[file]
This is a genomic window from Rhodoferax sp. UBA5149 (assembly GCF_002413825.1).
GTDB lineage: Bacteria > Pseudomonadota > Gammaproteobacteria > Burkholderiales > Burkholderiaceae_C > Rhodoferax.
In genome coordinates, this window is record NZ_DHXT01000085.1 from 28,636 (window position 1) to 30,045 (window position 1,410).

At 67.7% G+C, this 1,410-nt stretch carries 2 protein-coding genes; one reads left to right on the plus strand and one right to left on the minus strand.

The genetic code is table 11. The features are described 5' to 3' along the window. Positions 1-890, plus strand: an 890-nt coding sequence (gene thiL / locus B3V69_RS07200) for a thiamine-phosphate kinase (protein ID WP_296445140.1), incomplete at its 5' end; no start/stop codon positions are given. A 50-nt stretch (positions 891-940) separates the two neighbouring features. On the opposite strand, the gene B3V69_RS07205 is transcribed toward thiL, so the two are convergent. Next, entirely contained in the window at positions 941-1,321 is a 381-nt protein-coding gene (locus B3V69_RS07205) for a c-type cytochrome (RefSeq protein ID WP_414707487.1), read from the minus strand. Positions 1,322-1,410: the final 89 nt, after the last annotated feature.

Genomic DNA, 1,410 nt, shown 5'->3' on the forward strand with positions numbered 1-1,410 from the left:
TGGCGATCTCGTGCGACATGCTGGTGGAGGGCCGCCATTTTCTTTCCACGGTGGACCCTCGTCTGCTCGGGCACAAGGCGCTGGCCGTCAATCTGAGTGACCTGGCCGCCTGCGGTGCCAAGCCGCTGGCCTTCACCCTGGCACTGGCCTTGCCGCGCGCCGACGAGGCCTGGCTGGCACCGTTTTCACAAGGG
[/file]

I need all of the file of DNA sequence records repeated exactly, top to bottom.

This is a genomic window from Rhodoferax sp. UBA5149 (assembly GCF_002413825.1).
GTDB lineage: Bacteria > Pseudomonadota > Gammaproteobacteria > Burkholderiales > Burkholderiaceae_C > Rhodoferax.
In genome coordinates, this window is record NZ_DHXT01000085.1 from 28,636 (window position 1) to 30,045 (window position 1,410).

At 67.7% G+C, this 1,410-nt stretch carries 2 protein-coding genes; one reads left to right on the plus strand and one right to left on the minus strand.

The genetic code is table 11. The features are described 5' to 3' along the window. Positions 1-890, plus strand: an 890-nt coding sequence (gene thiL / locus B3V69_RS07200) for a thiamine-phosphate kinase (protein ID WP_296445140.1), incomplete at its 5' end; no start/stop codon positions are given. A 50-nt stretch (positions 891-940) separates the two neighbouring features. On the opposite strand, the gene B3V69_RS07205 is transcribed toward thiL, so the two are convergent. Next, entirely contained in the window at positions 941-1,321 is a 381-nt protein-coding gene (locus B3V69_RS07205) for a c-type cytochrome (RefSeq protein ID WP_414707487.1), read from the minus strand. Positions 1,322-1,410: the final 89 nt, after the last annotated feature.

Genomic DNA, 1,410 nt, shown 5'->3' on the forward strand with positions numbered 1-1,410 from the left:
TGGCGATCTCGTGCGACATGCTGGTGGAGGGCCGCCATTTTCTTTCCACGGTGGACCCTCGTCTGCTCGGGCACAAGGCGCTGGCCGTCAATCTGAGTGACCTGGCCGCCTGCGGTGCCAAGCCGCTGGCCTTCACCCTGGCACTGGCCTTGCCGCGCGCCGACGAGGCCTGGCTGGCACCGTTTTCACAAGGG